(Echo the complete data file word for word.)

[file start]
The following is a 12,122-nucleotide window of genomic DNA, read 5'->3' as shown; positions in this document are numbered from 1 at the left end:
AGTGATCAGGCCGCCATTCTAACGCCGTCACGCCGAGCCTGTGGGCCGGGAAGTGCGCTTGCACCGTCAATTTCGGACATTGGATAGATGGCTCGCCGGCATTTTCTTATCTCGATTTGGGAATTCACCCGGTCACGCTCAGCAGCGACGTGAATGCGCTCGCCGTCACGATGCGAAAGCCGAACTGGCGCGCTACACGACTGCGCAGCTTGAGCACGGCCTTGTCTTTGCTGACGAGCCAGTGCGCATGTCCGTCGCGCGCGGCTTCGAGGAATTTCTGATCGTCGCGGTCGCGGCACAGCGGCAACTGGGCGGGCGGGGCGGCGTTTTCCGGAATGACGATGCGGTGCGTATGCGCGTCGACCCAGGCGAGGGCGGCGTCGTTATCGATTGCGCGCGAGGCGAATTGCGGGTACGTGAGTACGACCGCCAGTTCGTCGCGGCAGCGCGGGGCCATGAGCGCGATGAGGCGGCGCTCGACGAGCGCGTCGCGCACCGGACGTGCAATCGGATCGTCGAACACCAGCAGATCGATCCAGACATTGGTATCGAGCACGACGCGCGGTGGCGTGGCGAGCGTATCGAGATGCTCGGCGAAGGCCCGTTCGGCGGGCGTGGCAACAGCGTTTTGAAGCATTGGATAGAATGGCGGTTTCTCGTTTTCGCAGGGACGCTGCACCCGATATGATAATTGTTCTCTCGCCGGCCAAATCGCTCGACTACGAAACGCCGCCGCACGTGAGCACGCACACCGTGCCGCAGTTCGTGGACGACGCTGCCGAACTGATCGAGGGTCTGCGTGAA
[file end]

The following is a 12,122-nucleotide window of genomic DNA, read 5'->3' as shown; positions in this document are numbered from 1 at the left end:
AGTGATCAGGCCGCCATTCTAACGCCGTCACGCCGAGCCTGTGGGCCGGGAAGTGCGCTTGCACCGTCAATTTCGGACATTGGATAGATGGCTCGCCGGCATTTTCTTATCTCGATTTGGGAATTCACCCGGTCACGCTCAGCAGCGACGTGAATGCGCTCGCCGTCACGATGCGAAAGCCGAACTGGCGCGCTACACGACTGCGCAGCTTGAGCACGGCCTTGTCTTTGCTGACGAGCCAGTGCGCATGTCCGTCGCGCGCGGCTTCGAGGAATTTCTGATCGTCGCGGTCGCGGCACAGCGGCAACTGGGCGGGCGGGGCGGCGTTTTCCGGAATGACGATGCGGTGCGTATGCGCGTCGACCCAGGCGAGGGCGGCGTCGTTATCGATTGCGCGCGAGGCGAATTGCGGGTACGTGAGTACGACCGCCAGTTCGTCGCGGCAGCGCGGGGCCATGAGCGCGATGAGGCGGCGCTCGACGAGCGCGTCGCGCACCGGACGTGCAATCGGATCGTCGAACACCAGCAGATCGATCCAGACATTGGTATCGAGCACGACGCGCGGTGGCGTGGCGAGCGTATCGAGATGCTCGGCGAAGGCCCGTTCGGCGGGCGTGGCAACAGCGTTTTGAAGCATTGGATAGAATGGCGGTTTCTCGTTTTCGCAGGGACGCTGCACCCGATATGATAATTGTTCTCTCGCCGGCCAAATCGCTCGACTACGAAACGCCGCCGCACGTGAGCACGCACACCGTGCCGCAGTTCGTGGACGACGCTGCCGAACTGATCGAGGGTCTGCGTGAA